Ambulance Victoria has halted the trial of a new defibrillating technique after a paramedic received an electric shock that threw her across the room while trying to restart the heart of a patient in northern Victoria.
Victorian Ambulance Union secretary Danny Hill said the advanced life support paramedic was trialling a method known as manual pressure augmentation on a cardiac arrest patient on Friday when she was zapped.
A paramedic has received an electric shock while trying to restart the heart of a patient.Credit:Wayne Taylor
The technique, which has been trialled by ambulance services in other jurisdictions, consists of applying pressure to the defibrillation pads placed on a patient’s chest with the palm or fist while the electric current restarts the heart to improve the conductivity of the shock. Paramedics do not touch the pads under the existing process.
The method is believed to improve patient outcomes in cases of cardiac arrest, particularly among larger patients.
The paramedic wasn’t seriously injured during the incident, but Hill said the shock was powerful enough to send her across the room. She was taken to the hospital as a precaution and later discharged.
“These defibrillators have the ability to stop a person’s heart, that’s what they are designed to do,” Hill said. “So in certain circumstances, it could actually have a very nasty effect on the operator.”
Victorian Ambulance Union secretary Danny Hill.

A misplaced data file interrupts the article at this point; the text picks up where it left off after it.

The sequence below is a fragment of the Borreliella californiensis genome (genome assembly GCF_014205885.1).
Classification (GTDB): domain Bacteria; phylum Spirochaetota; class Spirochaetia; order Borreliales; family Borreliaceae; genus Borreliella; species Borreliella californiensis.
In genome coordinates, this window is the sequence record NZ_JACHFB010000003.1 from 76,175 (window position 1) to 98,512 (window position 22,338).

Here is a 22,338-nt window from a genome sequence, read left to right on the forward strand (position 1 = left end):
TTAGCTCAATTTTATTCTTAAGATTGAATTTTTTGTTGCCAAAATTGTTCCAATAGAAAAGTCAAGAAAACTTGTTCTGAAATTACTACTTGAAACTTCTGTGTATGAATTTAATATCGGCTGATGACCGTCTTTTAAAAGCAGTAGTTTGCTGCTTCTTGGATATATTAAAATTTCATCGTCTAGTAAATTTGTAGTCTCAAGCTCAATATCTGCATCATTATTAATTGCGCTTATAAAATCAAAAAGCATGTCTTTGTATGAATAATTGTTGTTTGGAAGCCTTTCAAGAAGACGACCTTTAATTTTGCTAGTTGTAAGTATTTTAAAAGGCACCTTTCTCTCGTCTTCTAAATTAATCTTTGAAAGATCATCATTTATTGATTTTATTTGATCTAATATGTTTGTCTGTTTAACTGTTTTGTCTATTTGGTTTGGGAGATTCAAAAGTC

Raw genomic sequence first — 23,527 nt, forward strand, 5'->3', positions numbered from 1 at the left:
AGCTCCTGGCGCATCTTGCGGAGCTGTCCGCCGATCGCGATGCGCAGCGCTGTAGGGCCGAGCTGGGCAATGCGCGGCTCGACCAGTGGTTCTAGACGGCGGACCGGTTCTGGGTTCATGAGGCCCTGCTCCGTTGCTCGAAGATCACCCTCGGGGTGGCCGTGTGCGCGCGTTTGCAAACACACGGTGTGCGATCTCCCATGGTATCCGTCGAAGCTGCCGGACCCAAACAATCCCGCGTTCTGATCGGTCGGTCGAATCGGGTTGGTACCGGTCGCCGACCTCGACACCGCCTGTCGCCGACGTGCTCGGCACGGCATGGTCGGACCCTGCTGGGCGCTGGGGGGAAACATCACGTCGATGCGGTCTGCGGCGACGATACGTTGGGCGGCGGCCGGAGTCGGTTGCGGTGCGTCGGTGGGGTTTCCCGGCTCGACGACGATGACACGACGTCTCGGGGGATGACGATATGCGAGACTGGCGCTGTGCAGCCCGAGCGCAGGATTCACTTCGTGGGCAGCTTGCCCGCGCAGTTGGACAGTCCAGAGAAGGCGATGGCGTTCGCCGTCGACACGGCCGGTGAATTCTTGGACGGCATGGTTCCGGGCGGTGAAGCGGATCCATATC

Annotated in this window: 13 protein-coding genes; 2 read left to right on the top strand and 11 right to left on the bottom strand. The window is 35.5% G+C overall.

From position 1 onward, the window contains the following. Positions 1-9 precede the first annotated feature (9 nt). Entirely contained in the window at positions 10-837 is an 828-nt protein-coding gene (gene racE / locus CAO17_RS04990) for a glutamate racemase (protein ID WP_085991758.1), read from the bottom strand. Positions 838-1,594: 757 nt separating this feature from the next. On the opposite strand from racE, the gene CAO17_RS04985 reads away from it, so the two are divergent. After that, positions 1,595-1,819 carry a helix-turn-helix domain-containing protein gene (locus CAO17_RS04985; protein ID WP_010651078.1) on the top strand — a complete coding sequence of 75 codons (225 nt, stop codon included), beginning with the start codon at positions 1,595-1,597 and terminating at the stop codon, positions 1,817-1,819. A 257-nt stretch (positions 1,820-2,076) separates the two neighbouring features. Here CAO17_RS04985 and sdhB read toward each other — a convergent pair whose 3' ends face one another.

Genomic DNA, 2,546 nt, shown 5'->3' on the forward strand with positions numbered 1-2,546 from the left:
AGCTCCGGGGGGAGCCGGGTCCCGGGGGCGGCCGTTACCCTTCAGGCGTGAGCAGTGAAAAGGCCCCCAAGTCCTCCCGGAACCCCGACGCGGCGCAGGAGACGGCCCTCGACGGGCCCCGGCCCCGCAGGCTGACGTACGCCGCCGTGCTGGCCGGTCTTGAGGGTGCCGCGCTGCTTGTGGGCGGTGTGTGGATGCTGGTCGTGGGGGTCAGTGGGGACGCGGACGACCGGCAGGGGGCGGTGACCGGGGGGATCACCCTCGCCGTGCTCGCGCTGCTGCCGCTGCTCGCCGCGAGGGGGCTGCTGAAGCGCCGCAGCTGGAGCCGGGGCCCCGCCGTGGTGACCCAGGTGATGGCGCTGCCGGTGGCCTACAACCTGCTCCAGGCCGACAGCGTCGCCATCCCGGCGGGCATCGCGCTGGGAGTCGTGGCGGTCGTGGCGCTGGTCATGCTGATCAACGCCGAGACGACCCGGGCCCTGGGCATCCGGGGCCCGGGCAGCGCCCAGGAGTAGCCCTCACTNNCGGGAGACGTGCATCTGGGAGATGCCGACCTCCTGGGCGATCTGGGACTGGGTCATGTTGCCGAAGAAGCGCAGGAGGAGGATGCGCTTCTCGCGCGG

Hill said the incident had raised concern among paramedics about the safety of the method, which can be compromised by factors such as the surface a patient is laying on, the percentage of humidity in the air and proximity to other devices.
“A hospital is a controlled environment where they have better control of the various risks,” he said.
“Paramedics apply these techniques out in the field, on the road, in an uncontrolled environment with no knowledge of the sort of surfaces the patient might be lying on. It’s harder to control the hazards and control the risks than it is in the hospital.”
Hill said Ambulance Victoria began using the method on a volunteer basis last April but halted the clinical trial, known as AUGMENT-VA, after the union raised its concerns on Tuesday.
The trial is part of a partnership between the ambulance service, Monash University and Alfred Health, and has been approved by research governance and ethics committees.
“Maybe it is investigated and it is deemed to be safe, but it’s important that we understand what has occurred, so we can prevent that from ever occurring again,” Hill said.
It is not yet clear what led to the shock, which is believed to be the first incident of its kind since the program started. The incident has been reported to WorkSafe.
Ambulance Victoria medical director Associate Professor David Anderson said safety protocols were in place to reduce the risk to paramedics, including wearing double gloves and scanning the scene for potential risks.
“We take very seriously the safety of our staff and our patients and have decided that while the incident is being investigated, enrolments in the AUGMENT-VA trial will be suspended until further notice,” he said.
Anderson said manual pressure augmentation had been performed by ambulance paramedics on more than 120 patients, the equivalent of 600 cumulative defibrillations.
“The monitoring of safety and efficacy outcomes have been an essential part of the trial oversight and has provided great optimism that [the technique] will help improve survival outcomes for cardiac arrest patients,” he said.
WorkSafe was contacted for comment.
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